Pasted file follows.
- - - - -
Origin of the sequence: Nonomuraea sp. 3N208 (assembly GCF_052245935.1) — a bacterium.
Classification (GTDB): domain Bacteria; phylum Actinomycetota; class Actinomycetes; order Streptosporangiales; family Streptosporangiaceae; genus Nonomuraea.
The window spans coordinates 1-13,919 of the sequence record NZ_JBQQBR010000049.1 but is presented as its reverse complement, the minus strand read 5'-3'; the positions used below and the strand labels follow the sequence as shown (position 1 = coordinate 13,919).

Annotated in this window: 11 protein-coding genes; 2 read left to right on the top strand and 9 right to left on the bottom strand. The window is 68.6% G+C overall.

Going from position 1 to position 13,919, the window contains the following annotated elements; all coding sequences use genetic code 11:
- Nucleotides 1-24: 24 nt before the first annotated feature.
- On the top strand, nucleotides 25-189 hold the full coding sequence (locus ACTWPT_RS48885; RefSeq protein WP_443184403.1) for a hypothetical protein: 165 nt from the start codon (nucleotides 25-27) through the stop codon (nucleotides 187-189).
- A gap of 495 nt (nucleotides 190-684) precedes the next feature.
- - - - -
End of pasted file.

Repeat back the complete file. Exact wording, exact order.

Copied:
Origin of the sequence: Nonomuraea sp. 3N208 (assembly GCF_052245935.1) — a bacterium.
Classification (GTDB): domain Bacteria; phylum Actinomycetota; class Actinomycetes; order Streptosporangiales; family Streptosporangiaceae; genus Nonomuraea.
The window spans coordinates 1-13,919 of the sequence record NZ_JBQQBR010000049.1 but is presented as its reverse complement, the minus strand read 5'-3'; the positions used below and the strand labels follow the sequence as shown (position 1 = coordinate 13,919).

Annotated in this window: 11 protein-coding genes; 2 read left to right on the top strand and 9 right to left on the bottom strand. The window is 68.6% G+C overall.

Going from position 1 to position 13,919, the window contains the following annotated elements; all coding sequences use genetic code 11:
- Nucleotides 1-24: 24 nt before the first annotated feature.
- On the top strand, nucleotides 25-189 hold the full coding sequence (locus ACTWPT_RS48885; RefSeq protein WP_443184403.1) for a hypothetical protein: 165 nt from the start codon (nucleotides 25-27) through the stop codon (nucleotides 187-189).
- A gap of 495 nt (nucleotides 190-684) precedes the next feature.